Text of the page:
And the beauty of the game is that the game’s free to play; the subscription model gives you more control over the levels you make. You name a movie or a game, and someone’s made it in this thing, because it’s all user-generated content, and people are actually paying to do it. It’s kind of brilliant – don’t charge me to play the game, charge me to make the game. And even look at the mod tools that we have, and all the crazy stuff that people have created with those.
Have you ever gotten an idea from a dream?
Yes, actually. This is actually really bizarre, but true. When I’m awake during the course of my day, the biggest punishment you could inflict on someone is to put them inside of my head. [laughs] The inside of my head is a jumbled, frightening, chaotic mess. I swear to god I’m borderline schizophrenic. The reverse of that is, my dreams are usually – I don’t have wacky dreams anymore. My dreams are usually so coherent that I’d say seven out of ten times, they’re very normal and I can wake up and remember everything that happened. I have designed scenarios in my sleep and –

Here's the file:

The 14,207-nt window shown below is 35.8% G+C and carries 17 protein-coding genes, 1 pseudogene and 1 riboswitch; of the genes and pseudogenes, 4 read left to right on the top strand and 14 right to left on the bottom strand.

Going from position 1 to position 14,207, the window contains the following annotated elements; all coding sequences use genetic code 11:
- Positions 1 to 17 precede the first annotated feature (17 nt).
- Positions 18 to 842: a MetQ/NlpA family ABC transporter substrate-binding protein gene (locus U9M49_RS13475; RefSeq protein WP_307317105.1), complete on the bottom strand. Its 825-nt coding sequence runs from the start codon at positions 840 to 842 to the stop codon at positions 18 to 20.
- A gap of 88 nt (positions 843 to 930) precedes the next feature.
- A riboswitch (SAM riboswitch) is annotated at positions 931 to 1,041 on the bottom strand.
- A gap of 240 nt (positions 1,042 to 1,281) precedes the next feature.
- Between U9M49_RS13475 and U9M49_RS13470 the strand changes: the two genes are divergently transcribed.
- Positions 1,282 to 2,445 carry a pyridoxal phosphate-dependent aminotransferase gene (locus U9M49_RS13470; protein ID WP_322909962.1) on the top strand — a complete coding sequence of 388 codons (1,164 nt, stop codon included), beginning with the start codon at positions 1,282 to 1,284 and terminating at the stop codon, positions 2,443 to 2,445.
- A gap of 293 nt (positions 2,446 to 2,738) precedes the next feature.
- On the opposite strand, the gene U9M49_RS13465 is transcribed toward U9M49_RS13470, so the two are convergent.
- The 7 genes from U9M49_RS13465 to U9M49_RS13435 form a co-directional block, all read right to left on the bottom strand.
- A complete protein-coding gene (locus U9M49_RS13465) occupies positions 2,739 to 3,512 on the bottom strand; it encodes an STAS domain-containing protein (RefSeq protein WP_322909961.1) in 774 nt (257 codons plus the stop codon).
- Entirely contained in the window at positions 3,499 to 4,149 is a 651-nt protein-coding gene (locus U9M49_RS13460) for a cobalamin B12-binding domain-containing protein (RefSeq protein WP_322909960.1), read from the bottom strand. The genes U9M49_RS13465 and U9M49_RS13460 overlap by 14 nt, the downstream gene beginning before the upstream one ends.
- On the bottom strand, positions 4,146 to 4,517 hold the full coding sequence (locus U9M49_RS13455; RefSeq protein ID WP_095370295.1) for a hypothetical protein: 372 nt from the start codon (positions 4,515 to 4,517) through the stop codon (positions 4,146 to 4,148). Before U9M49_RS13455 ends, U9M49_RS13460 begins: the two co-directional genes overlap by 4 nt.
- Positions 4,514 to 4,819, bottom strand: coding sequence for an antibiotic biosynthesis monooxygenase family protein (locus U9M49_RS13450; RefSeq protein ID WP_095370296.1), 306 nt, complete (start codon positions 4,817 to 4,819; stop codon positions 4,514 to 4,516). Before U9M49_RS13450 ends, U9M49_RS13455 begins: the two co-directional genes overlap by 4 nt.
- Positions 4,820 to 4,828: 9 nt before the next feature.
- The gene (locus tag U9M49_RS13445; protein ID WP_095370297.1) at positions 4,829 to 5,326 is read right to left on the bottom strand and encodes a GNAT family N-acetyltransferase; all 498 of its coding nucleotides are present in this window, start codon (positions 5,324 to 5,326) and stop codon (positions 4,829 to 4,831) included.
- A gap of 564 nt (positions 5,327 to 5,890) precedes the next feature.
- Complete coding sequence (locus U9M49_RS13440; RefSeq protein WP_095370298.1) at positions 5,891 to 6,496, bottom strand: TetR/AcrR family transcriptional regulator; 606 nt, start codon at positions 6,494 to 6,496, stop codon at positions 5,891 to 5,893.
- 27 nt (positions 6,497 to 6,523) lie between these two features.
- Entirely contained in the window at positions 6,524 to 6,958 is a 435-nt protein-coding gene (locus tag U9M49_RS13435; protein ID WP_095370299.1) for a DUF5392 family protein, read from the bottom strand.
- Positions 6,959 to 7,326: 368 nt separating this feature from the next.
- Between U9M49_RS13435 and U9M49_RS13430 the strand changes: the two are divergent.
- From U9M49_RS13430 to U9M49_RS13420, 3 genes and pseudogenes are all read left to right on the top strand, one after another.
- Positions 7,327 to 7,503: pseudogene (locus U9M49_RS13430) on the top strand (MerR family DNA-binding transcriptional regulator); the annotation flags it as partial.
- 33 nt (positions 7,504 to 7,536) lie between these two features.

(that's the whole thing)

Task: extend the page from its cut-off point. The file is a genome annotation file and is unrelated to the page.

Yeah. It’s started happening in the last few years. Some of my best ideas have come to me when I’ve been dreaming, and they’re fleshed out enough that I can wake up and start writing them down.
Do you keep a notepad near your bed just in case, or an iPhone?
Yeah, you know what, I take notes on my iPhone. [laughs] It’s so weird. Sometimes I’m at work and I’m struggling to come up with stuff and put the pieces together, and the next morning I’ll be like, oh okay, it all sorta fits. But then I have dreams where [Bethesda developer] Tim Lamb shows up in the back of my car and puts me in a chokehold, and then I wake up and I’m like, what the hell does that mean?
He’s no Ellen Page, but stay tuned for the next part in our series as we talk with Fallout 3 lead level designer Joel Burgess.